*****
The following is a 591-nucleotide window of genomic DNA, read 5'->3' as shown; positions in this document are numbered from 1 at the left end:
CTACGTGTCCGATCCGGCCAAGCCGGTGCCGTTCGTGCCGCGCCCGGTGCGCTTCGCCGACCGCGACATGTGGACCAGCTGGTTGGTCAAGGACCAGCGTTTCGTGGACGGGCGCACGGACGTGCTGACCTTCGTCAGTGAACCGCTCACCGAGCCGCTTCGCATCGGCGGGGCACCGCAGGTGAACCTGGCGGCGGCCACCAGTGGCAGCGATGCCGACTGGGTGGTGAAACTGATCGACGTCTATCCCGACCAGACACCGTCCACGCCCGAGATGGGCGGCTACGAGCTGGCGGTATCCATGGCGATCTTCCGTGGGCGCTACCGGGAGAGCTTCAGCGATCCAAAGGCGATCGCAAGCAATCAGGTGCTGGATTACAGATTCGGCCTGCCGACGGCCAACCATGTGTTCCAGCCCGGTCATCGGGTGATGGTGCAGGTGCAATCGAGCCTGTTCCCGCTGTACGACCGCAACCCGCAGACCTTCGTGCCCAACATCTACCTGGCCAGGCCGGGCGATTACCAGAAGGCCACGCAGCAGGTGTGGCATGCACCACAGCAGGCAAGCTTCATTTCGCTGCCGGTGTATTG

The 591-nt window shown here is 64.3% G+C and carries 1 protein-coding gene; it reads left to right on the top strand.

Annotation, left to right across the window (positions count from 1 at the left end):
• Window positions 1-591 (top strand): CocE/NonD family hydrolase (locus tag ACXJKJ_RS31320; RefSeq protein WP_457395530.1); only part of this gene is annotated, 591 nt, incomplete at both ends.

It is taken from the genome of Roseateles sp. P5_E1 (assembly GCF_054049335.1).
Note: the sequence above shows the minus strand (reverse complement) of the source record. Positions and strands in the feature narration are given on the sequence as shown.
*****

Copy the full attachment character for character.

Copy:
The following is a 591-nucleotide window of genomic DNA, read 5'->3' as shown; positions in this document are numbered from 1 at the left end:
CTACGTGTCCGATCCGGCCAAGCCGGTGCCGTTCGTGCCGCGCCCGGTGCGCTTCGCCGACCGCGACATGTGGACCAGCTGGTTGGTCAAGGACCAGCGTTTCGTGGACGGGCGCACGGACGTGCTGACCTTCGTCAGTGAACCGCTCACCGAGCCGCTTCGCATCGGCGGGGCACCGCAGGTGAACCTGGCGGCGGCCACCAGTGGCAGCGATGCCGACTGGGTGGTGAAACTGATCGACGTCTATCCCGACCAGACACCGTCCACGCCCGAGATGGGCGGCTACGAGCTGGCGGTATCCATGGCGATCTTCCGTGGGCGCTACCGGGAGAGCTTCAGCGATCCAAAGGCGATCGCAAGCAATCAGGTGCTGGATTACAGATTCGGCCTGCCGACGGCCAACCATGTGTTCCAGCCCGGTCATCGGGTGATGGTGCAGGTGCAATCGAGCCTGTTCCCGCTGTACGACCGCAACCCGCAGACCTTCGTGCCCAACATCTACCTGGCCAGGCCGGGCGATTACCAGAAGGCCACGCAGCAGGTGTGGCATGCACCACAGCAGGCAAGCTTCATTTCGCTGCCGGTGTATTG

The 591-nt window shown here is 64.3% G+C and carries 1 protein-coding gene; it reads left to right on the top strand.

Annotation, left to right across the window (positions count from 1 at the left end):
• Window positions 1-591 (top strand): CocE/NonD family hydrolase (locus tag ACXJKJ_RS31320; RefSeq protein WP_457395530.1); only part of this gene is annotated, 591 nt, incomplete at both ends.

It is taken from the genome of Roseateles sp. P5_E1 (assembly GCF_054049335.1).
Note: the sequence above shows the minus strand (reverse complement) of the source record. Positions and strands in the feature narration are given on the sequence as shown.